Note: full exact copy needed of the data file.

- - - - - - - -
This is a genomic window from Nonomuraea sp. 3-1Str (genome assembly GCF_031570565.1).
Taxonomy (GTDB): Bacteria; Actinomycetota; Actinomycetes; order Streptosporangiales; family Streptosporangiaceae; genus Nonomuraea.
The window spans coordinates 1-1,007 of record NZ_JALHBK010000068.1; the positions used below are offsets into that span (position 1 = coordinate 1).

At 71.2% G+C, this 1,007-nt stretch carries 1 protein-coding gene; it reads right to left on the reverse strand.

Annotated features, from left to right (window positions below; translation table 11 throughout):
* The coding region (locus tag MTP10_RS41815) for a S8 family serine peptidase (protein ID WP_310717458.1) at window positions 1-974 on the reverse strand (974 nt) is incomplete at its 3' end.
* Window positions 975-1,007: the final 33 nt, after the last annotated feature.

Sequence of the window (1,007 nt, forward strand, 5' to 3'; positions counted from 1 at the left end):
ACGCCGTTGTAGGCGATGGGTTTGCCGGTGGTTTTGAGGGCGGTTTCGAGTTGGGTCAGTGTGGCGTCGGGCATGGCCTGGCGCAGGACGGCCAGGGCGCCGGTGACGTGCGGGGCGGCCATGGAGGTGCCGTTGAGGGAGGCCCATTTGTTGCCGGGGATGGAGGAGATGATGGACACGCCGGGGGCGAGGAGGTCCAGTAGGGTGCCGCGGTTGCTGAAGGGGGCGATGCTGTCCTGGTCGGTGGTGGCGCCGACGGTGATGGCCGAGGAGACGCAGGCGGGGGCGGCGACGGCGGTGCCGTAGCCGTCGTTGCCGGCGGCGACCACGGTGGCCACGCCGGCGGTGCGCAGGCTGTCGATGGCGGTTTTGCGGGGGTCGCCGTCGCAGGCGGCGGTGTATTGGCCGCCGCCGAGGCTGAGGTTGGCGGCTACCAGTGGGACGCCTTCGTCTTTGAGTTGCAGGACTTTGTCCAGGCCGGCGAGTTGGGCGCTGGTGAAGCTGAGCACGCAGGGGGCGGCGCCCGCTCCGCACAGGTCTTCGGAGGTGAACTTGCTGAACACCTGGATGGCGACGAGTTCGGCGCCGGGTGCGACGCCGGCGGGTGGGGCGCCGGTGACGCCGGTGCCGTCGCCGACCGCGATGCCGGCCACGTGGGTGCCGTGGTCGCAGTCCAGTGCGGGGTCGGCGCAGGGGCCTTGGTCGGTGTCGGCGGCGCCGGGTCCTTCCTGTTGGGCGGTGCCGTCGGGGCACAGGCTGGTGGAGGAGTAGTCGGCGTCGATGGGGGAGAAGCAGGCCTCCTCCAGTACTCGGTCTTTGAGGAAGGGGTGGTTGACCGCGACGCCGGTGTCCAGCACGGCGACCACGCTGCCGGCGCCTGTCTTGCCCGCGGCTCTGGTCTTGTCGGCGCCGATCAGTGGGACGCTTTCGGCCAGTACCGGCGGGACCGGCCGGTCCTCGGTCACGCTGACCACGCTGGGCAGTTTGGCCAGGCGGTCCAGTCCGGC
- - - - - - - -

This is a genomic window from Nonomuraea sp. 3-1Str (genome assembly GCF_031570565.1).
Taxonomy (GTDB): Bacteria; Actinomycetota; Actinomycetes; order Streptosporangiales; family Streptosporangiaceae; genus Nonomuraea.
The window spans coordinates 1-1,007 of record NZ_JALHBK010000068.1; the positions used below are offsets into that span (position 1 = coordinate 1).

At 71.2% G+C, this 1,007-nt stretch carries 1 protein-coding gene; it reads right to left on the reverse strand.

Annotated features, from left to right (window positions below; translation table 11 throughout):
* The coding region (locus tag MTP10_RS41815) for a S8 family serine peptidase (protein ID WP_310717458.1) at window positions 1-974 on the reverse strand (974 nt) is incomplete at its 3' end.
* Window positions 975-1,007: the final 33 nt, after the last annotated feature.

Sequence of the window (1,007 nt, forward strand, 5' to 3'; positions counted from 1 at the left end):
ACGCCGTTGTAGGCGATGGGTTTGCCGGTGGTTTTGAGGGCGGTTTCGAGTTGGGTCAGTGTGGCGTCGGGCATGGCCTGGCGCAGGACGGCCAGGGCGCCGGTGACGTGCGGGGCGGCCATGGAGGTGCCGTTGAGGGAGGCCCATTTGTTGCCGGGGATGGAGGAGATGATGGACACGCCGGGGGCGAGGAGGTCCAGTAGGGTGCCGCGGTTGCTGAAGGGGGCGATGCTGTCCTGGTCGGTGGTGGCGCCGACGGTGATGGCCGAGGAGACGCAGGCGGGGGCGGCGACGGCGGTGCCGTAGCCGTCGTTGCCGGCGGCGACCACGGTGGCCACGCCGGCGGTGCGCAGGCTGTCGATGGCGGTTTTGCGGGGGTCGCCGTCGCAGGCGGCGGTGTATTGGCCGCCGCCGAGGCTGAGGTTGGCGGCTACCAGTGGGACGCCTTCGTCTTTGAGTTGCAGGACTTTGTCCAGGCCGGCGAGTTGGGCGCTGGTGAAGCTGAGCACGCAGGGGGCGGCGCCCGCTCCGCACAGGTCTTCGGAGGTGAACTTGCTGAACACCTGGATGGCGACGAGTTCGGCGCCGGGTGCGACGCCGGCGGGTGGGGCGCCGGTGACGCCGGTGCCGTCGCCGACCGCGATGCCGGCCACGTGGGTGCCGTGGTCGCAGTCCAGTGCGGGGTCGGCGCAGGGGCCTTGGTCGGTGTCGGCGGCGCCGGGTCCTTCCTGTTGGGCGGTGCCGTCGGGGCACAGGCTGGTGGAGGAGTAGTCGGCGTCGATGGGGGAGAAGCAGGCCTCCTCCAGTACTCGGTCTTTGAGGAAGGGGTGGTTGACCGCGACGCCGGTGTCCAGCACGGCGACCACGCTGCCGGCGCCTGTCTTGCCCGCGGCTCTGGTCTTGTCGGCGCCGATCAGTGGGACGCTTTCGGCCAGTACCGGCGGGACCGGCCGGTCCTCGGTCACGCTGACCACGCTGGGCAGTTTGGCCAGGCGGTCCAGTCCGGC